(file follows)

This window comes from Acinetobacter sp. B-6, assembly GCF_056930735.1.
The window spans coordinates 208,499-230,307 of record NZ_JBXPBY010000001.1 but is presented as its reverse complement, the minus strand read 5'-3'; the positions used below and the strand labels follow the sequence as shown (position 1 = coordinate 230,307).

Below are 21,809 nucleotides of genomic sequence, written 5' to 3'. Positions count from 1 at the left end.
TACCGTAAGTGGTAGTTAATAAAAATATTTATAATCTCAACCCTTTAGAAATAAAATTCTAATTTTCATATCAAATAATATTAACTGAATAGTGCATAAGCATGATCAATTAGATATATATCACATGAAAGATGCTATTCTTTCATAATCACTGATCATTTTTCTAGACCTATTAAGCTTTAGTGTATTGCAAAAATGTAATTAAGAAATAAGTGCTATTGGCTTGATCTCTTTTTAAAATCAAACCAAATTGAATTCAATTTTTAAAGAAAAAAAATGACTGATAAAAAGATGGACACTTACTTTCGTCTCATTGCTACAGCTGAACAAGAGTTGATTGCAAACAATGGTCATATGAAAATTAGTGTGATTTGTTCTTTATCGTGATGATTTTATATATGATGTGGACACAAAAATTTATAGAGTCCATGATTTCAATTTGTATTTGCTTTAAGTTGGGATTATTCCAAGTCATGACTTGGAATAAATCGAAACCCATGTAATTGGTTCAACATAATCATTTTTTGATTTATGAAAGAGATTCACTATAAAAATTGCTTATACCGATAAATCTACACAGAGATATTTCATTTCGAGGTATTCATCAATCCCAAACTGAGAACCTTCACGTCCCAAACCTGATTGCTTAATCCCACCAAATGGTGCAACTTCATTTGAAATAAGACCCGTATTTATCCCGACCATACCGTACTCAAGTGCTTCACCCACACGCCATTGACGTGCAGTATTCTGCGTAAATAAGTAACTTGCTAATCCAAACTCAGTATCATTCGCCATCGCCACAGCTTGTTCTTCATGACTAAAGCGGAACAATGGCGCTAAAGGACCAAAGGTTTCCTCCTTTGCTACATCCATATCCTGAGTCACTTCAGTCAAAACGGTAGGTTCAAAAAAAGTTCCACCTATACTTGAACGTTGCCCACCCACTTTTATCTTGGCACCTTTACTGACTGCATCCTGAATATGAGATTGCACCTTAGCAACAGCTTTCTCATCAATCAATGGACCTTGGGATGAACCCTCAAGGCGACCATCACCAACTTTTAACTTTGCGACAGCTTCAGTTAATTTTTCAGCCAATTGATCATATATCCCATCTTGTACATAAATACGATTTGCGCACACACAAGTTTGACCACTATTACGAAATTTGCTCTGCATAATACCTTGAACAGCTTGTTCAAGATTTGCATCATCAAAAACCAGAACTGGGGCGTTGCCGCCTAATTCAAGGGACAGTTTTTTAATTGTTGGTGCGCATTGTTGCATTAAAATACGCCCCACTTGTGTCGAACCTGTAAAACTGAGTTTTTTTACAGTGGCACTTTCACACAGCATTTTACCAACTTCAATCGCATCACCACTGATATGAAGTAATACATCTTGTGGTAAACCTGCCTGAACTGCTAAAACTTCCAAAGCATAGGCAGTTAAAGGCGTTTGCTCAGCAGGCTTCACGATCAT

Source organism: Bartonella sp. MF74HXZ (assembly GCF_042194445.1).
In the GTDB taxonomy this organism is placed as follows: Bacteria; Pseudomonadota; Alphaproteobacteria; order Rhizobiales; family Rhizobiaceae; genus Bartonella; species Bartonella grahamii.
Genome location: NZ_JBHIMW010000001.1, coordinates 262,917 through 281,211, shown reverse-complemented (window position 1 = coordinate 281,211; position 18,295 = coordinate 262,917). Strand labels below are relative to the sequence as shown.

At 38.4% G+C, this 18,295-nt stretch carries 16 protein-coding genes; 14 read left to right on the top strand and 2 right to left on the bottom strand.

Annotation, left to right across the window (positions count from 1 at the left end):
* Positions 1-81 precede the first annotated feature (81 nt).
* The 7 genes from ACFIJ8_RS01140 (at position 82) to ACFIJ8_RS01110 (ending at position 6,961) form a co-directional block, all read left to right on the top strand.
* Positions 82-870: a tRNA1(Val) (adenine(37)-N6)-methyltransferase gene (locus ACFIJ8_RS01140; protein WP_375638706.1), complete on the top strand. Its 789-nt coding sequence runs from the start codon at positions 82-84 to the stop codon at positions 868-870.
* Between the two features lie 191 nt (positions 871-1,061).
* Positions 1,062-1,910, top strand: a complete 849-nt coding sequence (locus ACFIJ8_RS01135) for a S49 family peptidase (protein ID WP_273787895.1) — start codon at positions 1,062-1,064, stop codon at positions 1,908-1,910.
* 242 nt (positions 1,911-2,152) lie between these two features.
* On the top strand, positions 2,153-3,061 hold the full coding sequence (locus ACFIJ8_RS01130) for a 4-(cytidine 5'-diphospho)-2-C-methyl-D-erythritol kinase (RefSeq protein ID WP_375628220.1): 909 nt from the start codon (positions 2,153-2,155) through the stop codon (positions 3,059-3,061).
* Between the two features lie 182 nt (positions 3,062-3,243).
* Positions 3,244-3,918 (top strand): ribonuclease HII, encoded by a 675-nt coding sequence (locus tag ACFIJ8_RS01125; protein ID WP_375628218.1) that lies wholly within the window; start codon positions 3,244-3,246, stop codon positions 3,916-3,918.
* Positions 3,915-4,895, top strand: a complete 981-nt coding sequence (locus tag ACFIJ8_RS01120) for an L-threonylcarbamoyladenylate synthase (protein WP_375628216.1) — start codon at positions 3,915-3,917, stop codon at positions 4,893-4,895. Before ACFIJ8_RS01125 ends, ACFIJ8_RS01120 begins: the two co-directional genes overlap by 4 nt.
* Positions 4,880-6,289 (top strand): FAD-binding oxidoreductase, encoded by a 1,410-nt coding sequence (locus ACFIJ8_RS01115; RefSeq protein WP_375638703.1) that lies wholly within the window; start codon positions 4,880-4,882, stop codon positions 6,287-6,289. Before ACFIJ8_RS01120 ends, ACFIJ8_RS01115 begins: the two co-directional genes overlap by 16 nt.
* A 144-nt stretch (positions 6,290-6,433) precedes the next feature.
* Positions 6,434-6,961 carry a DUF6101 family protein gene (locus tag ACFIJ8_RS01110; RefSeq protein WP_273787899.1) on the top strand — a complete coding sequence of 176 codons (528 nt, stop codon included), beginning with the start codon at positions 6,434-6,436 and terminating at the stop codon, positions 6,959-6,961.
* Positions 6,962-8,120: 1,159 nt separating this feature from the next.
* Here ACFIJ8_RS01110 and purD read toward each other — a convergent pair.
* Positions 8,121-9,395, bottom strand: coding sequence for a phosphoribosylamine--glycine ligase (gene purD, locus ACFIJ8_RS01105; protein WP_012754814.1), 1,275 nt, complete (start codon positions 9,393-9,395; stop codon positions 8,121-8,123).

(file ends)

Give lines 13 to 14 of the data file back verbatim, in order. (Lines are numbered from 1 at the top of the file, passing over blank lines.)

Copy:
* Between the two features lie 191 nt (positions 871-1,061).
* Positions 1,062-1,910, top strand: a complete 849-nt coding sequence (locus ACFIJ8_RS01135) for a S49 family peptidase (protein ID WP_273787895.1) — start codon at positions 1,062-1,064, stop codon at positions 1,908-1,910.